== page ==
(REVIEW) Magnolia, 木蘭 by Nina Mingya Powles
Fintan Calpin reviews Magnolia, 木蘭 by Nina Mingya Powles
(Nine Arches Press, 2020), exploring the poetics of colour, food, translation, the politics of form and many other selections from the book's vibrant bouquet of affect, thought and history.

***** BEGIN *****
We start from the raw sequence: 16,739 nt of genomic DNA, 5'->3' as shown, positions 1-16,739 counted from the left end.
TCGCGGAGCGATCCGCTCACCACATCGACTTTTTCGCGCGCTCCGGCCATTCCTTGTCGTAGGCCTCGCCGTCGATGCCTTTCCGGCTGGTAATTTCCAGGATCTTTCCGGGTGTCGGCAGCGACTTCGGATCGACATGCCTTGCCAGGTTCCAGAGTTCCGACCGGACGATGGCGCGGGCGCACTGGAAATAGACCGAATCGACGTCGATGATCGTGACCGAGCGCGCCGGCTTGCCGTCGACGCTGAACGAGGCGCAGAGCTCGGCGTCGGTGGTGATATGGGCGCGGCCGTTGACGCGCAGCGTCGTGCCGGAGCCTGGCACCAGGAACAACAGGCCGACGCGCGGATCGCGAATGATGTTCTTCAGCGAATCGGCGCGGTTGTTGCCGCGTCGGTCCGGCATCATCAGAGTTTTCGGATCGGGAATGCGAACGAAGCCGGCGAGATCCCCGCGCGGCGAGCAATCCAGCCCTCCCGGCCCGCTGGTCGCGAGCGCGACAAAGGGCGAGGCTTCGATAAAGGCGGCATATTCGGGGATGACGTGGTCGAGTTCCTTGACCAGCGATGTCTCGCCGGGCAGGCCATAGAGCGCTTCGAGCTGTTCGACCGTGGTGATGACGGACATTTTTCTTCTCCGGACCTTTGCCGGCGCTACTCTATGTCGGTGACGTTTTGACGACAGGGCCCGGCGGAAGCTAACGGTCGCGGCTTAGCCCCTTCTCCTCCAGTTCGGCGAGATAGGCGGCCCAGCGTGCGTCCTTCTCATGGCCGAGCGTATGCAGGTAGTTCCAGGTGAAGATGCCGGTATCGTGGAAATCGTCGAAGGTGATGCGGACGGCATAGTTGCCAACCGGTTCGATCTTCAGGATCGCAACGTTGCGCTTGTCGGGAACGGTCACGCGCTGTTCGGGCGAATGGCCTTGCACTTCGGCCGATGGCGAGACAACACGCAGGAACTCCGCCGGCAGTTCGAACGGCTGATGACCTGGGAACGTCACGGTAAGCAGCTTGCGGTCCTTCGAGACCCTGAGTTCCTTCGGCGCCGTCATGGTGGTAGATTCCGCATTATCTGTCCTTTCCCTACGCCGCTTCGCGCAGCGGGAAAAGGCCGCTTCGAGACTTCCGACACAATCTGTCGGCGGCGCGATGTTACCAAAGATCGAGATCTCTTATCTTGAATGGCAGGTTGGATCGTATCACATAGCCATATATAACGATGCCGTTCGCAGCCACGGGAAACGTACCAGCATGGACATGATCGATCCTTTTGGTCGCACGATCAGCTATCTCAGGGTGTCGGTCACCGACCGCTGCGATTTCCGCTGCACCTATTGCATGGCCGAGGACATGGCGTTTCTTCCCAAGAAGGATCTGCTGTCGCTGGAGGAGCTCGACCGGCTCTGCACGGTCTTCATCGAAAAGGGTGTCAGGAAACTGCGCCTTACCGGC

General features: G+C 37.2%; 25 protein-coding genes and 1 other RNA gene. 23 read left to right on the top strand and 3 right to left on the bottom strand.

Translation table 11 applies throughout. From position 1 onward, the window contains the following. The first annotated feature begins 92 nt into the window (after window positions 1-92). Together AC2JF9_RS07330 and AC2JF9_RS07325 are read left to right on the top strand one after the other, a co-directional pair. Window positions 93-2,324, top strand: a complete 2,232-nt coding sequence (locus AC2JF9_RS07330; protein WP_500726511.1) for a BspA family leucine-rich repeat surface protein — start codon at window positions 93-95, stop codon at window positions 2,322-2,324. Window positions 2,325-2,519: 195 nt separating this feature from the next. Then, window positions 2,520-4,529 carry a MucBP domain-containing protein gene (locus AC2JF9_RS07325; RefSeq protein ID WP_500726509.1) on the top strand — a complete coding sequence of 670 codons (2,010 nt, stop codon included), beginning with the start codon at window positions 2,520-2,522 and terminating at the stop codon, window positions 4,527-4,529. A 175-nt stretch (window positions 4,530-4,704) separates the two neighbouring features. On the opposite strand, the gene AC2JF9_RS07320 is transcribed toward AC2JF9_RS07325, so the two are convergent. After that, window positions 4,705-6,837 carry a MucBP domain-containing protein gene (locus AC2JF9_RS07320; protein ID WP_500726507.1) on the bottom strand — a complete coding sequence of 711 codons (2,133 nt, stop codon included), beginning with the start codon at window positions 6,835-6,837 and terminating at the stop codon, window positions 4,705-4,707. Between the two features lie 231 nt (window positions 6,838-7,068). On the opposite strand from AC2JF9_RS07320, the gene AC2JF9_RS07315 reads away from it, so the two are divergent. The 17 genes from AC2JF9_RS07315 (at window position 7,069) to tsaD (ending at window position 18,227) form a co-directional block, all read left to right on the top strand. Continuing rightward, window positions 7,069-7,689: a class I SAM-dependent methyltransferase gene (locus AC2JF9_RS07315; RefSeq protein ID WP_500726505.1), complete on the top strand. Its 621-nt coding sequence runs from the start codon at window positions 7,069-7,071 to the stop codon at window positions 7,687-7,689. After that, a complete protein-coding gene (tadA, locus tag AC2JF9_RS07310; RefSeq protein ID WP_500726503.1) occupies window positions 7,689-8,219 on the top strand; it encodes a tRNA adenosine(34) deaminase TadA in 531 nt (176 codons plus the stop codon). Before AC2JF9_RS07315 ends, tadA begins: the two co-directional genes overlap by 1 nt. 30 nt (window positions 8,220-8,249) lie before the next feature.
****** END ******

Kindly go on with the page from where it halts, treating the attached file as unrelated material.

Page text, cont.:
> In ‘Colour Fragments’, my favourite poem in this debut collection, the poet dreams ‘of building a museum of all the colours in the world’. I have the book turned to this poem, holding it open on my desk by pinning the recto page down under my left elbow. I’m using both hands to type the HTML colour codes – subtitles for each of the five sections of this prose poem – into Google to see the colours that come up: ‘#5c85d2 | blue smoke: melting clouds’, ‘#cc7722 | deep ochre: iron oxide’, ‘#fe02d4 | magenta: neon dreams’, ‘#3e3d3e | smoke black: peach stones’, ‘#fee10c | saffron: pigment in Medieval manuscripts’. The poem is interrupted by the monochrome blocks like giant pixels on my screen, like ‘colours in their purest forms; a museum of memories stripped down’. Magnolia, 木蘭 (2020) invites us into this dream building where colour hyperlinks to memory, where experience is pared down to code, where bytes of data can represent larger complex wholes, ‘the tints and shades of different feelings’ like pixels on a screen.